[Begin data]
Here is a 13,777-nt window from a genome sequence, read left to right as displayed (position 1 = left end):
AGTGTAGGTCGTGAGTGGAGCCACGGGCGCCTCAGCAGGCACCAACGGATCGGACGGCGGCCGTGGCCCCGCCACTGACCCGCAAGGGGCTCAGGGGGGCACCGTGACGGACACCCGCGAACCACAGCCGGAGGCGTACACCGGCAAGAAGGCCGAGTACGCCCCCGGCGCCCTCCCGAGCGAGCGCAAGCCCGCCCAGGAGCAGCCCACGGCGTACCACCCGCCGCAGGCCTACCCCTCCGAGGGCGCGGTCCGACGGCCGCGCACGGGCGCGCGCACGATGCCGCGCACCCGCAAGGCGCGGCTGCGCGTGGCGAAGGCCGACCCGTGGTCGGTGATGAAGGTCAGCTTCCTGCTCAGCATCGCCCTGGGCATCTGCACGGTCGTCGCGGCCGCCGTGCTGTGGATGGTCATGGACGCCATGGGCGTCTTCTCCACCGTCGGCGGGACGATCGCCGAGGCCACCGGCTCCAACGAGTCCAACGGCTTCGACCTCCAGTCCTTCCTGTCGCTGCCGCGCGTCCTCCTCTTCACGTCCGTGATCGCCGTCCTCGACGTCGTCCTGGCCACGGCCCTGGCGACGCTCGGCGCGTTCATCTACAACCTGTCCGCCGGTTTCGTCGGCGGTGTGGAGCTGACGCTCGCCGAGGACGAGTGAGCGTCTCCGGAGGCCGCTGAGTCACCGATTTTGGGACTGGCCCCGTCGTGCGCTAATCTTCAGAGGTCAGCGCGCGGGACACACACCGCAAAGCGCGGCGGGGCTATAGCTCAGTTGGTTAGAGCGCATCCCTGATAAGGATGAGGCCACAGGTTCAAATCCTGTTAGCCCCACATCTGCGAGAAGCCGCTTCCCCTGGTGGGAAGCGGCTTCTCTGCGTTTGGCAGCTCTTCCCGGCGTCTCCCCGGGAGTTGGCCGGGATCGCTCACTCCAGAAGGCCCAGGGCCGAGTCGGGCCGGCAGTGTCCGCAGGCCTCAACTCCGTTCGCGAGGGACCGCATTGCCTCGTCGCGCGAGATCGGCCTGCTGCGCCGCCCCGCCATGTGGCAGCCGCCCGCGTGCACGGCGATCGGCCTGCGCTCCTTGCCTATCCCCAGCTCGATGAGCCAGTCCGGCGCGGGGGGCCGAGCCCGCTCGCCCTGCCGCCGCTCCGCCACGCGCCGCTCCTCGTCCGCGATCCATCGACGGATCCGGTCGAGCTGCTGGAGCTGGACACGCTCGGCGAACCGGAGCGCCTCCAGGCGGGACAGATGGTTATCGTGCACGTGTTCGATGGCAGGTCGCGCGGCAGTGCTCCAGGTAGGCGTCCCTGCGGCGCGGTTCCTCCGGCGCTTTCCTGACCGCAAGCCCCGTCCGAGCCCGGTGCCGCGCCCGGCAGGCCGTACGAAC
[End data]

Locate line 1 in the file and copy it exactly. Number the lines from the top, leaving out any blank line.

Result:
Here is a 13,777-nt window from a genome sequence, read left to right as displayed (position 1 = left end):